The Supreme Court (“SC”) has today handed down a significant judgment for the construction industry in relation to claims for liquidated damages (“LDs”). The central question in the case related to a party’s ability to claim liquidated damages in circumstances where the contract was terminated prior to completion being achieved.
On the first issue, the court confirmed that LDs clauses should be interpreted in a commercial context. Based on the facts of this case, even though the LDs clause said they were payable “up to the date PTT accepts the work” this did not have the effect of excluding the payment of LDs up until the point of termination. The SC confirmed that the accrual of LDs comes to an end on termination of the contract with general damages claimed thereafter.
On the second issue, the SC found that negligence in a contract should be given its natural meaning – this includes both the tort of negligence and breaching a contractual duty of skill and care. As a result any cap on liability that carves out negligence includes all meanings of the word negligence.
Background to the case
PTT Public Company Ltd (“PTT”) had contracted Triple Point Technology (“Triple Point”) to provide a software system. The work was split into 2 phases and Triple Point was delayed in providing the Phase 1 works. Triple Point completed the Phase 1 works but did not complete the Phase 2 works. There was a payment dispute between the parties and in May 2014, Triple Point suspended the works under the contract. In May 2015, PTT terminated the contract.
At first instance (TCC)
Triple Point brought a claim in the Technology and Construction Court (“TCC”) for the outstanding software licencing fees it said were due from PTT. PTT responded by way of a counter-claim for costs arising from the termination and LDs under the contract up to the date of termination.
The TCC dismissed Triple Point’s claim as the sums had not yet become due under the contractual payment mechanism.
On the counter-claim, the TCC found that that PTT was entitled to LDs up to the date of termination, and that these were not subject to the liability cap in the contract as they were negligently caused by Triple Point, and negligence was carved-out of the liability cap. Triple Point were ordered to pay PTT damages of US$4,497,278.
Unsurprisingly, Triple Point appealed.
Court of Appeal
The Court of Appeal, concurred with the TCC and dismissed Triple Point’s appeal for payment. However, Triple Point’s appeal on its liability for LDs was permitted.
The Court of Appeal found that PTT was entitled to LDs only in respect of the works that had been completed (i.e. for the Phase 1 works only and not for any Phase 2 works). It was held that PTT was not entitled to LDs up to the date of termination of the contract for incomplete works or sections.
The Court of Appeal also disagreed with the TCC and concluded that the LDs were subject to the cap on liability, because the exclusion for negligence was only for cases of freestanding torts of negligence, not where a party had breached their contractual duty of exercising reasonable care and skill.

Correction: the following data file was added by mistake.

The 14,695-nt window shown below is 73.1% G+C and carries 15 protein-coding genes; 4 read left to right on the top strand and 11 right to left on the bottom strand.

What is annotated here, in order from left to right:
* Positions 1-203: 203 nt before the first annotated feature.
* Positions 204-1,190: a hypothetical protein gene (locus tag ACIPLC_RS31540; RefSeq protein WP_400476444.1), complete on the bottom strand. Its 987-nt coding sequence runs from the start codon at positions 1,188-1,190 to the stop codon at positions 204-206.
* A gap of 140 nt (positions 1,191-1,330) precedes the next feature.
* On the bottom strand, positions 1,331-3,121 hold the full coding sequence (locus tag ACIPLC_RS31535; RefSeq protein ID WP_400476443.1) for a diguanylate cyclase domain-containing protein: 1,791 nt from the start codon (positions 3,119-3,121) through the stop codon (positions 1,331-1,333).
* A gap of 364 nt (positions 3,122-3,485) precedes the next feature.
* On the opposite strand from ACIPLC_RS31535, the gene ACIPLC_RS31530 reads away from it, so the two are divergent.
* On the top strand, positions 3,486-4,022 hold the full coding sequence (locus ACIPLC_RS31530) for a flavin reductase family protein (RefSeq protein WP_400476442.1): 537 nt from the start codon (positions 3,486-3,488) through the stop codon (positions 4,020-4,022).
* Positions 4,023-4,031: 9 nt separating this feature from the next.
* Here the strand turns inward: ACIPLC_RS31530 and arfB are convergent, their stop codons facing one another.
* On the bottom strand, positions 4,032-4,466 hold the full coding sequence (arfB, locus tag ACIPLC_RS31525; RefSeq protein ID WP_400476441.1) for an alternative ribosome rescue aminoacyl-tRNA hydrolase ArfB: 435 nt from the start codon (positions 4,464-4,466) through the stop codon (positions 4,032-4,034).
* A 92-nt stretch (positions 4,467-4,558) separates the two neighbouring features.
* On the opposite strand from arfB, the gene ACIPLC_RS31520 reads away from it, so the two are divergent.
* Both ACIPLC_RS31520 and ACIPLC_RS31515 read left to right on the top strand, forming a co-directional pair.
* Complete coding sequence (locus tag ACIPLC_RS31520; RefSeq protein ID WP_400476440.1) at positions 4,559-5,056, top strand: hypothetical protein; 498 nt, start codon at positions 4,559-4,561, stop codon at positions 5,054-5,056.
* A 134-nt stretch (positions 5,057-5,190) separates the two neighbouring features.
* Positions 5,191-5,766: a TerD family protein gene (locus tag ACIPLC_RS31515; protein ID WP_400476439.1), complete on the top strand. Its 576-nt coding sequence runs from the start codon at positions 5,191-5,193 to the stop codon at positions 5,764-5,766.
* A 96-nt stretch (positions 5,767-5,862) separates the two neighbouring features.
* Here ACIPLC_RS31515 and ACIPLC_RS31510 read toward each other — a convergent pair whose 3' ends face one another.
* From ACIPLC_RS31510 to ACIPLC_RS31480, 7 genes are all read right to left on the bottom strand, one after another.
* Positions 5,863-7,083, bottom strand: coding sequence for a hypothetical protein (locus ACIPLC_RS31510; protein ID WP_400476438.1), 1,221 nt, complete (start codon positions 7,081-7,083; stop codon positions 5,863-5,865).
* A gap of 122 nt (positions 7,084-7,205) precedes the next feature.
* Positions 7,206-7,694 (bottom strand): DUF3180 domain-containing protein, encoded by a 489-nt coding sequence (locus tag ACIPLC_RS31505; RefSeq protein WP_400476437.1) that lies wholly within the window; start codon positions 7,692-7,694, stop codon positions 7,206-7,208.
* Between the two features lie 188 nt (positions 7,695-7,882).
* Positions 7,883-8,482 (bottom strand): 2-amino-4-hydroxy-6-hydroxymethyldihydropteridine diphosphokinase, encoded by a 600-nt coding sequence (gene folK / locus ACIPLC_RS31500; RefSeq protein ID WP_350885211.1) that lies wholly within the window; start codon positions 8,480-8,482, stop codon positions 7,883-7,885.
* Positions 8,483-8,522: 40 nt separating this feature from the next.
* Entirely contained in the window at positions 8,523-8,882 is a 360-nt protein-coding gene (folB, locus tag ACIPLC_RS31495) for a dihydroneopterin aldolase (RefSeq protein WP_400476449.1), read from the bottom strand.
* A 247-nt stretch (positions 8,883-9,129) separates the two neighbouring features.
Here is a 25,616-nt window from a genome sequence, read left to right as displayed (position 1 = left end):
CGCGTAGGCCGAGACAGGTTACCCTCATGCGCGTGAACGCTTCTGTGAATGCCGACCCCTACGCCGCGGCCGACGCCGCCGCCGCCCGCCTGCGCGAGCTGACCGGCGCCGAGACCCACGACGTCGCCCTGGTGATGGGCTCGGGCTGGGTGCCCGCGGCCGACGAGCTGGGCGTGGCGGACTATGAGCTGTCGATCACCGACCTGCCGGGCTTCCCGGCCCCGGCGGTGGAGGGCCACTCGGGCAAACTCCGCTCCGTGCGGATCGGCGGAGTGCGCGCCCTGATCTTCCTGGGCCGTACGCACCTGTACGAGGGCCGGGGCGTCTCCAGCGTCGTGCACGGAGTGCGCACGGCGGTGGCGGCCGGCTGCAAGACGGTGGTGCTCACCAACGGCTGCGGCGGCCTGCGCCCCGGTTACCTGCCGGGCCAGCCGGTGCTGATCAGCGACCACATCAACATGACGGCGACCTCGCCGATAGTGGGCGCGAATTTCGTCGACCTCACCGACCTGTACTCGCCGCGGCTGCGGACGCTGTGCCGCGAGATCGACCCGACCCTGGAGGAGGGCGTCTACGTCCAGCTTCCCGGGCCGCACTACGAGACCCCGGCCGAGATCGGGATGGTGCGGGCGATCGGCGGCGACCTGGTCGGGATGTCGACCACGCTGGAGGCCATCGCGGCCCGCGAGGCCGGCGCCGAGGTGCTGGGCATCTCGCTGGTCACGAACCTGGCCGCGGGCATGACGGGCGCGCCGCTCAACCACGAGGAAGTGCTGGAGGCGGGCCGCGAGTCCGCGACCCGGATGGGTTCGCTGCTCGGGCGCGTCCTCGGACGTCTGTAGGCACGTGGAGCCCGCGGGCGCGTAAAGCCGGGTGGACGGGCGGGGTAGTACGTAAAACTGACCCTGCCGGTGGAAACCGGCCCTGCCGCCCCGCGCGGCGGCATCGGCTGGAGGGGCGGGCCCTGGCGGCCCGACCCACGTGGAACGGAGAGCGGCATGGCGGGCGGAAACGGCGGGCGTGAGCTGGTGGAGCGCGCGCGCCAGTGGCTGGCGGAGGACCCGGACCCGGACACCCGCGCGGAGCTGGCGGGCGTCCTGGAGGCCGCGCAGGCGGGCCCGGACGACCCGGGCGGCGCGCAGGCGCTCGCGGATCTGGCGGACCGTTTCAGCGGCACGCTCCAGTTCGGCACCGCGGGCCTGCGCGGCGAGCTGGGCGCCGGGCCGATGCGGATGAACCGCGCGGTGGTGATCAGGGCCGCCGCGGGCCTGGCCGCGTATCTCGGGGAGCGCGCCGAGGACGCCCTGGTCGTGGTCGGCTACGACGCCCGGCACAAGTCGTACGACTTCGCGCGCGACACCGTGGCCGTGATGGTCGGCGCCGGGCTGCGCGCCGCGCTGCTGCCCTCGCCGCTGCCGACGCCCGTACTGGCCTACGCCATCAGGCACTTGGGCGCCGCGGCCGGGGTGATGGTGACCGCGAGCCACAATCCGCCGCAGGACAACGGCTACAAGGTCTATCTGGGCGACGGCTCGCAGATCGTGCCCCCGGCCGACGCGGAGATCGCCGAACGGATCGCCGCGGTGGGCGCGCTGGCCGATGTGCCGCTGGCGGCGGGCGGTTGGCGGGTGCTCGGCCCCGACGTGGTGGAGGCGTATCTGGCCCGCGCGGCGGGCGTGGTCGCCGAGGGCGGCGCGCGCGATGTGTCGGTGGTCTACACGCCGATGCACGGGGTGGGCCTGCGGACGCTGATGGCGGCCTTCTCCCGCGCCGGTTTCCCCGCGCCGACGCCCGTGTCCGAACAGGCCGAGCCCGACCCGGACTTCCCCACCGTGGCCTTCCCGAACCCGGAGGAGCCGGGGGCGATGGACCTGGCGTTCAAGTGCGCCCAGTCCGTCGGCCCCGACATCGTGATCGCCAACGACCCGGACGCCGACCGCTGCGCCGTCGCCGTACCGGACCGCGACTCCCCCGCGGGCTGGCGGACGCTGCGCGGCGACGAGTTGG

This time, PTT appealed, and the construction industry waited with interest and anticipation.
Supreme Court Judgment
The three issues to be decided by the SC were as follows:
1. Were the LDs payable in respect of work that was delayed but incomplete as at termination?
2. Is the exception to the cap on liability for negligence applicable to negligent breaches of contract or only for losses which are caused by an independent tort of negligence?
3. Did the LDs fall within the cap on damages at all?
The judgment overturned the Court of Appeal judgment on issues 1 and 2 but agreed with it on issue 3.
In distinguishing the Court of Appeal judgment on issue 1, the SC case found that the Glanzstoff judgment (upon which the Court of Appeal relied) was specific to its facts and not good authority. The SC held that LD clauses should be interpreted in their commercial context. In this case, it was held that LDs are payable up to the point of termination.
On issue 2, the SC found, by a majority decision (3:2), that the term “negligence” has an accepted meaning in English law and includes both the independent tort of negligence and also the breach of a contractual provision to exercise skill and care. Therefore, it was held that the LDs were not subject to the cap on liability.
On issue 3, the SC agreed with the Court of Appeal, namely that the LDs did fall within the cap on damages.
One should remember that general damages would likely still apply where LDs would not; however, a claim for LDs is usually more desirable. The SC judgment holds that in the absence of clear language in a contract, LDs will apply and can be claimed up to termination (but not beyond) even where those works are not completed at that stage.
It is also important to note that this contract had a bespoke LDs clause that you will not find in a standard form construction contract. To that extent, the case will not have parties using standard forms scrabbling around to determine if their position has changed. It remains that each clause will be interpreted on its own meaning.
We hope this will provide some long awaited certainty for construction professionals, and parties and contract makers alike will need to consider carefully how to exclude liquidated damages for incomplete work as at termination, if that is its intention.